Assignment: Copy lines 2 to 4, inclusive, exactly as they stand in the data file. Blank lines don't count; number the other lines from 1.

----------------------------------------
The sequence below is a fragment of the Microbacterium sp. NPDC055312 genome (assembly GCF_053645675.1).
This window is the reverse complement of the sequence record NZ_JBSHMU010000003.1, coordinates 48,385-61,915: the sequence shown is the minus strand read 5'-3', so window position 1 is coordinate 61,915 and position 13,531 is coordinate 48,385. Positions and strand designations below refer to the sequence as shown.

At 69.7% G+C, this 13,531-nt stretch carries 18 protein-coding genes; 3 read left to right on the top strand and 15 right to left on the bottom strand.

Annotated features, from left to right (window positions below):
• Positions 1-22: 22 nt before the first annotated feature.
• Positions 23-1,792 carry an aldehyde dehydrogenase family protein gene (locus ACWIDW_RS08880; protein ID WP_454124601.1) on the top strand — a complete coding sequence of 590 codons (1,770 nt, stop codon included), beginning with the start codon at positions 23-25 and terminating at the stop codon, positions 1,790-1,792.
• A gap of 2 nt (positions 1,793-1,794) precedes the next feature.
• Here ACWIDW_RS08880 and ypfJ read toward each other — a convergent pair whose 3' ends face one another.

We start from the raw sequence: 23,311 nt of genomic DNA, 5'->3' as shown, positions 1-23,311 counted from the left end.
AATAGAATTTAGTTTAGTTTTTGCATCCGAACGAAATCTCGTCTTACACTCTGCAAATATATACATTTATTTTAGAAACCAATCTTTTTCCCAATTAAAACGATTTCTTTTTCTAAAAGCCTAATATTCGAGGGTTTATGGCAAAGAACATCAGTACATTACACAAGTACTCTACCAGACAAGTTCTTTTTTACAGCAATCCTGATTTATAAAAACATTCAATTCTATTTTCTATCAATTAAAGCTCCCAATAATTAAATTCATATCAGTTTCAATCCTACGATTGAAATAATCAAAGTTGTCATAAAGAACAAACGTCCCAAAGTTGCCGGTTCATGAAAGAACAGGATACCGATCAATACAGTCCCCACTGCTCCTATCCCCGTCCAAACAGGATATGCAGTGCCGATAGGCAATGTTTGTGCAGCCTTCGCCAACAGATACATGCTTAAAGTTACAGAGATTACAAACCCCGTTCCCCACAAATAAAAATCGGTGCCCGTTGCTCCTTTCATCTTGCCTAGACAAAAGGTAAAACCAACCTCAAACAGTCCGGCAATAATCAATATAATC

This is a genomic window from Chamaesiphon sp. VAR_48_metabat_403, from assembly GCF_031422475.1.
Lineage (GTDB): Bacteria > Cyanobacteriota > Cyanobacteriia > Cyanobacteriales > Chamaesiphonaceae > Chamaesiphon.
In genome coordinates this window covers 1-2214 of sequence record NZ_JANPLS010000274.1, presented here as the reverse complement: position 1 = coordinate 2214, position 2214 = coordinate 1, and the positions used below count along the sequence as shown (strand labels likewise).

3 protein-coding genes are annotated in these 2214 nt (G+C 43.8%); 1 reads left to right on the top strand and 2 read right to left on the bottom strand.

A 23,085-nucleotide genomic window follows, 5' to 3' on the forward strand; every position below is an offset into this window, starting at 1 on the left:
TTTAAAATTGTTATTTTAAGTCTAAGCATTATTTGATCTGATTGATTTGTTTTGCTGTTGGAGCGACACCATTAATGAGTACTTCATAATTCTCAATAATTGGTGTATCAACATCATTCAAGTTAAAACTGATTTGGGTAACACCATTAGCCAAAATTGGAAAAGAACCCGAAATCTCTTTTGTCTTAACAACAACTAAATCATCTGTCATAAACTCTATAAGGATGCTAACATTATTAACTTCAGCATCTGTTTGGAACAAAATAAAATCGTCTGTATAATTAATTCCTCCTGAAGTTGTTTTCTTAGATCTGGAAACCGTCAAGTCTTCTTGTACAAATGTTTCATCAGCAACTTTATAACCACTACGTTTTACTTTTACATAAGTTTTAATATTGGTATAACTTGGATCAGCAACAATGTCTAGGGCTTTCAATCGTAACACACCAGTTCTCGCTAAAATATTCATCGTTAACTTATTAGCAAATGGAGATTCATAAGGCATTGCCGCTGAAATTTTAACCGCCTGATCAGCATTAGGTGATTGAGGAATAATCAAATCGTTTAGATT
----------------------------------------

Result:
This window is the reverse complement of the sequence record NZ_JBSHMU010000003.1, coordinates 48,385-61,915: the sequence shown is the minus strand read 5'-3', so window position 1 is coordinate 61,915 and position 13,531 is coordinate 48,385. Positions and strand designations below refer to the sequence as shown.

At 69.7% G+C, this 13,531-nt stretch carries 18 protein-coding genes; 3 read left to right on the top strand and 15 right to left on the bottom strand.

Annotated features, from left to right (window positions below):